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About Mantafin

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  1. Mantafin

    Death of a Doomer

  2. Mantafin

    part 5: a blood-smeared passageway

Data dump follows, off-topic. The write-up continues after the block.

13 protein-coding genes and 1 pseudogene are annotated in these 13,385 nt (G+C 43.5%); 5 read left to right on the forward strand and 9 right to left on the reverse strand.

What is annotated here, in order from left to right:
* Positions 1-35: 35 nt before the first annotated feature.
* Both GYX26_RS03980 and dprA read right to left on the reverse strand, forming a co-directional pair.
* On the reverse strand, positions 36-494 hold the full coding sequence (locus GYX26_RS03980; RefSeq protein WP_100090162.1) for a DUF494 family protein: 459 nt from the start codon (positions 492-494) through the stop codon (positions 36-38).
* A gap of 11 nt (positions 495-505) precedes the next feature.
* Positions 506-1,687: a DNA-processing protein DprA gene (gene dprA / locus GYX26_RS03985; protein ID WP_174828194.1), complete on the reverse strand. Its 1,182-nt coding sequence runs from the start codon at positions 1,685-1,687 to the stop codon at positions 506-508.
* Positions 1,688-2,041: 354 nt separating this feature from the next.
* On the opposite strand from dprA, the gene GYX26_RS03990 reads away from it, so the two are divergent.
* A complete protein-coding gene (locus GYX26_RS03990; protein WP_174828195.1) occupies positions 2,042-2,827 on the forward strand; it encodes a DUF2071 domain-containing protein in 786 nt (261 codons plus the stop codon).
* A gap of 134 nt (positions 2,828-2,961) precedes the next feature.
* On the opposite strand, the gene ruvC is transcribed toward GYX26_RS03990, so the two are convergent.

well, that's it. i'd really appreciate comments from anyone that has followed this story. i feel it was the weakest in the first part, due to reasons already discussed. i'd go back and re-write it but i'm just lazy. if i had to write it again, i'd probably split it into two more parts, the first describing an experience of purcell's grandfather, and the second describing an experience of purcell's father. i think it would be easier to work in backstory while describing something immediately interesting. as for the rest of it, i'm sure you all realize by now that Johnson had obviously become a zombie. as for the location, purcell was actually on phobos, not mars. if the story had continued he would've eventually ended up in some very familiar situations. there was a pistol waiting for him in his foot locker in the storage bay, in addition to a green spacesuit... aaaaaaaaaaaaaanyways edit: oh yeah and the reason he was discharged a month after everyone else on the transport wasn't actually a BMP fuckup, it had something to do with an intelligence officer that purcell would have met later on, a guy who knew about the experiments that were going on on phobos. that would've made an interesting and long-ass story.